Jamaicans make NBA Draft, traded to Pistons and Hornets


Jamaicans make NBA Draft, traded to Pistons and Hornets

Observer writer

Friday, November 20, 2020

Print this page Email A Friend!

Two Jamaicans, including former Jamaica College stand out Nick Richards, were selected on Wednesday's National Basketball Association's (NBA) Draft that was conducted virtually for the first time due to the ongoing coronavirus pandemic.

New York-born Isaiah Stewart, who attended the University of Washington, was taken with the 16th pick in the first round while Stewart, who played at the University of Kentucky, was taken in the second round.

Both Stewart and Richards, both centres, were however traded within hours of being selected. Stewart was picked by the Portland Trailblazers, but then traded to the Detroit Pistons and Stewart, once a highly rated collegiate player, was selected by the New Orleans Pelicans before being sent to the Charlotte Hornets, the team owned by former superstar player Michael Jordan.

Stewart and Richards were the first Jamaicans to be picked in the NBA Draft since Jerome Jordan was selected by the Milwaukee Bucks in 2010.

Another Jamaican, Samardo Samuels, was a free agent in 2010 when he was picked up by the Cleveland Cavaliers after he went undrafted after leaving the University of Louisville after just two years.

Stewart, who is a 6” 9', 250lbs centre, played one year at the University of Washington and is the son of Jamaican migrants. His father, Dela, being a former farm worker, leaving St Mary in the 1970s and his first job was cutting sugar cane in Florida.

The elder Stewart eventually left Florida and did other farm work jobs, according to reports in the US media before he settled in New Rochelle, New York, where he did mostly construction work.

Isaiah is said to have taken his work ethic from his father and is quoted on the NBA Draft website as saying: “You got a person like [my father] who works jackhammers and beats his body up, and all I have to do is go out on the court and play my hardest, play my heart out and make shots and give my team energy. That's not hard to do at all. I can do that forever. That's something I will never lose is my work ethic and my chip on my shoulder and my energy.”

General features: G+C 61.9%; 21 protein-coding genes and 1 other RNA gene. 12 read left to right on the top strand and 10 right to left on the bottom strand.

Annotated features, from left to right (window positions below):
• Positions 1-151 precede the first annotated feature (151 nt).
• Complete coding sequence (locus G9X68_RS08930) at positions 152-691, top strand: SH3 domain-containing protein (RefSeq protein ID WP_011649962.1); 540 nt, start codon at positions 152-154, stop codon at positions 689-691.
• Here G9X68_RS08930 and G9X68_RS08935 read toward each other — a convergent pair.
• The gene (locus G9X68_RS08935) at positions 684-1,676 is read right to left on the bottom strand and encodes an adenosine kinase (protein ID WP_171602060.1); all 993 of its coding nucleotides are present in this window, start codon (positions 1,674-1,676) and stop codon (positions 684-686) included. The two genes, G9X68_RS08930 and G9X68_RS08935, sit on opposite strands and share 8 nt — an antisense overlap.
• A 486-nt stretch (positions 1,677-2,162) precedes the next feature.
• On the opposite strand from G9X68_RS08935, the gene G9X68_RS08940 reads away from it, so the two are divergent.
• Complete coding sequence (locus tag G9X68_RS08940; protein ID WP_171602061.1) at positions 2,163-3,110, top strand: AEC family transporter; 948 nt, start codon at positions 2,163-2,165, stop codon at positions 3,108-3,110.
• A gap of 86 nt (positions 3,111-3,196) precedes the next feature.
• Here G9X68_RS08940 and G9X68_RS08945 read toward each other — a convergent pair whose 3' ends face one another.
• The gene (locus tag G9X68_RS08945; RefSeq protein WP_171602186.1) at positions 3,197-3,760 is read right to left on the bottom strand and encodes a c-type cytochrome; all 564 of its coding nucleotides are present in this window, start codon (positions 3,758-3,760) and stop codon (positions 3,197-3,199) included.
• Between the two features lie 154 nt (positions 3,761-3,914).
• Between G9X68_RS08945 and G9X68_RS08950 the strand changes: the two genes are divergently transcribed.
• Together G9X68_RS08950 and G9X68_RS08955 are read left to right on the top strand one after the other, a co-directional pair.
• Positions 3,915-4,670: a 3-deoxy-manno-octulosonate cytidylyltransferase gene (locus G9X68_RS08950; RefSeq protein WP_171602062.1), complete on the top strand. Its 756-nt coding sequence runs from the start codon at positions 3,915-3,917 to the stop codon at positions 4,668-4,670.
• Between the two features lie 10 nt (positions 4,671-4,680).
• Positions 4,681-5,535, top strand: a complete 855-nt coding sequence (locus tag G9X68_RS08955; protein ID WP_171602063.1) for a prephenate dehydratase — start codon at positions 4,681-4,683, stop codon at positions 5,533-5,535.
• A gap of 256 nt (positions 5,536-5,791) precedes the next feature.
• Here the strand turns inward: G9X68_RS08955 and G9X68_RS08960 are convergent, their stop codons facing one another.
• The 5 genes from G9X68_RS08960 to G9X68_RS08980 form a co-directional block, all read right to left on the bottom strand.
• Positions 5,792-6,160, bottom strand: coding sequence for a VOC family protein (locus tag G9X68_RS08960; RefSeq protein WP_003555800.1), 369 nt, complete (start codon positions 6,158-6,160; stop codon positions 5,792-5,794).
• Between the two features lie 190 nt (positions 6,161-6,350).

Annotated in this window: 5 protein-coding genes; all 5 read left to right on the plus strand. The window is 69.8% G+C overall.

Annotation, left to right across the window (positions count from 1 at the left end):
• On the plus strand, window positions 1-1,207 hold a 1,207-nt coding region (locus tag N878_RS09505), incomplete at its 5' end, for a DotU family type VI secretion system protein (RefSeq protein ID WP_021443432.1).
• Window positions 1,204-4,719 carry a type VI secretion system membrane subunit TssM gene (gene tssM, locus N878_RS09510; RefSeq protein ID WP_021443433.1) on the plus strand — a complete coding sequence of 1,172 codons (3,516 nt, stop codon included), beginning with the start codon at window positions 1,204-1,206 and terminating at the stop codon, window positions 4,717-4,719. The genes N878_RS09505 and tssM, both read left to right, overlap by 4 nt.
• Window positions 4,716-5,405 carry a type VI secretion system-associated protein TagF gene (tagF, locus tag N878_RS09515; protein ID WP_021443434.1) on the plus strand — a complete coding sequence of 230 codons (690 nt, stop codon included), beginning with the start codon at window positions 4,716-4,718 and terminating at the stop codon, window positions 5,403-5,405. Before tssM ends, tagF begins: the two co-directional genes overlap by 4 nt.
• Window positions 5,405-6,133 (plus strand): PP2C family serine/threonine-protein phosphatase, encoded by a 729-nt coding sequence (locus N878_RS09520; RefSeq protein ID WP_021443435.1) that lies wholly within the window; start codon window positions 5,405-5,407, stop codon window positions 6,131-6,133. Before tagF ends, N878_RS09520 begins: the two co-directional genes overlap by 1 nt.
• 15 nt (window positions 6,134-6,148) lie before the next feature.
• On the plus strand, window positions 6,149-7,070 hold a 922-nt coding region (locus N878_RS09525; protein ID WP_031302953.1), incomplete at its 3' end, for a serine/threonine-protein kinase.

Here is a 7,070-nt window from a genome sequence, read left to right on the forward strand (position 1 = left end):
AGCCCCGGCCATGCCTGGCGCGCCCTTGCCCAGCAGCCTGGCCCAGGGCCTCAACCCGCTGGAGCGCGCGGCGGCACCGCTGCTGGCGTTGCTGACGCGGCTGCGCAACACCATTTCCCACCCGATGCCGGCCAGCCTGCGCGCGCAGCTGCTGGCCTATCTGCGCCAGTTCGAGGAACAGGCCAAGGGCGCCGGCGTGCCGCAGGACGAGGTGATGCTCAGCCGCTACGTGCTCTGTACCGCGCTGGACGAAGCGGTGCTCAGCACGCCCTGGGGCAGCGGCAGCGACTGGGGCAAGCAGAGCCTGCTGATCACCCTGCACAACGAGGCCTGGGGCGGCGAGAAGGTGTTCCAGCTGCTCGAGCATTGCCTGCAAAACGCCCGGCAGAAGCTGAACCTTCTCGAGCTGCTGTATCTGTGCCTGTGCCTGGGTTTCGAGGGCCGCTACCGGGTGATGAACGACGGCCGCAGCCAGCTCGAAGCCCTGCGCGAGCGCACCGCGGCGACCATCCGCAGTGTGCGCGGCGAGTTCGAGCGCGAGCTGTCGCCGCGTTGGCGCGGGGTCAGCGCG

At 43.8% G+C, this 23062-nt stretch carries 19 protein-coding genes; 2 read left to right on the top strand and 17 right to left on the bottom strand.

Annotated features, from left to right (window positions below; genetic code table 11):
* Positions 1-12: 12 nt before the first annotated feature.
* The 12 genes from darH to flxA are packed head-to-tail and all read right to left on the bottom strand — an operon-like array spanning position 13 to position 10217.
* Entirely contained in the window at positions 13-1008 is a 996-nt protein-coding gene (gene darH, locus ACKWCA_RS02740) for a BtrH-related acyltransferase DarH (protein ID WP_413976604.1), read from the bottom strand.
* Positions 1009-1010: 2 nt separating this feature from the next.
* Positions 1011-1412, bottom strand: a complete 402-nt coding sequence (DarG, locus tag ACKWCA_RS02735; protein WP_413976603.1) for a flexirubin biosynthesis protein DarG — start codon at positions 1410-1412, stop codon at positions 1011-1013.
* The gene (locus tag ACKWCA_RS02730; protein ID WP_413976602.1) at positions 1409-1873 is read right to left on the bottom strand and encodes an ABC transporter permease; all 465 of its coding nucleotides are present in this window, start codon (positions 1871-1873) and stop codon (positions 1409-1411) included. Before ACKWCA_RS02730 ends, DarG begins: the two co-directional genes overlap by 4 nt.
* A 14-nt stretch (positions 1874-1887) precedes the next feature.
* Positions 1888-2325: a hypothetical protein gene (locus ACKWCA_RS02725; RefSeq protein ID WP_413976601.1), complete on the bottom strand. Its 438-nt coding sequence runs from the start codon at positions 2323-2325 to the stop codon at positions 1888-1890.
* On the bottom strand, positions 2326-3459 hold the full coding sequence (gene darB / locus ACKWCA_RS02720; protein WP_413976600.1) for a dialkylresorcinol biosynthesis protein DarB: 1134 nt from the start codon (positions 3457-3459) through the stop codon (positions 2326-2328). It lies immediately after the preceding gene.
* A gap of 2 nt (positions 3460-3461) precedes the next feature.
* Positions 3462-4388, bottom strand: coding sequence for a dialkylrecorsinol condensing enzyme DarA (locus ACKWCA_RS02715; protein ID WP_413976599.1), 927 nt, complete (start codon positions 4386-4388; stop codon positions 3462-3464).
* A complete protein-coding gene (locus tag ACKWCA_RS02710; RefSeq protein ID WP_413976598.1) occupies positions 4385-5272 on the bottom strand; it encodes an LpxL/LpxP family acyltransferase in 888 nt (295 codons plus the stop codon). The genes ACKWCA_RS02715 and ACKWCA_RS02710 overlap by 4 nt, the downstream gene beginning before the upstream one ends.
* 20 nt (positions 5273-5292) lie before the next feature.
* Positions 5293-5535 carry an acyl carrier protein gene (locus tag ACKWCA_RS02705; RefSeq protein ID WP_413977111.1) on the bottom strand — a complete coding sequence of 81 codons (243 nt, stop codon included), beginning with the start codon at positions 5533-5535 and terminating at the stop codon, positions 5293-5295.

The 6” 11' Richards' ability was spotted early when he participated in an All-Star camp and he left Jamaica in 2013 and played at St Mary's High School in New York before transferring to well known prep school, The Patrick School in Hillside, New Jersey a year later.

So highly rated was Richards that he was seen as a “one and done”, meaning he would spend just one year in college before making the move to the NBA, as per NBA rules.

This was not to be, however, as after starting Kentucky in 2017, bypassing other top basketball schools such as Syracuse and Arizona and played in the vaunted McDonald's All American Boys Game, the Jordan Brand Classic and for a World Select Team at the Nike Hoops Classic in 2017.

Richards spent three years at Kentucky and is quoted on the NBA Draft site as saying that “everybody has their own story”.

“Just because I go to a school that's known for one and done doesn't mean I have to be one and done. It took me time to develop over the past three years. I've had the best time of my life. Meeting incredible people, having the best coaching staff in the world training me to be the player I am right now and to be a better player for times to come,” he said.

Now you can read the Jamaica Observer ePaper anytime, anywhere. The Jamaica Observer ePaper is available to you at home or at work, and is the same edition as the printed copy available at http://bit.ly/epaper-login




1. We welcome reader comments on the top stories of the day. Some comments may be republished on the website or in the newspaper � email addresses will not be published.

2. Please understand that comments are moderated and it is not always possible to publish all that have been submitted. We will, however, try to publish comments that are representative of all received.

3. We ask that comments are civil and free of libellous or hateful material. Also please stick to the topic under discussion.

4. Please do not write in block capitals since this makes your comment hard to read.

5. Please don't use the comments to advertise. However, our advertising department can be more than accommodating if emailed: advertising@jamaicaobserver.com.

6. If readers wish to report offensive comments, suggest a correction or share a story then please email: community@jamaicaobserver.com.

7. Lastly, read our Terms and Conditions and Privacy Policy

comments powered by Disqus



Today's Cartoon

Click image to view full size editorial cartoon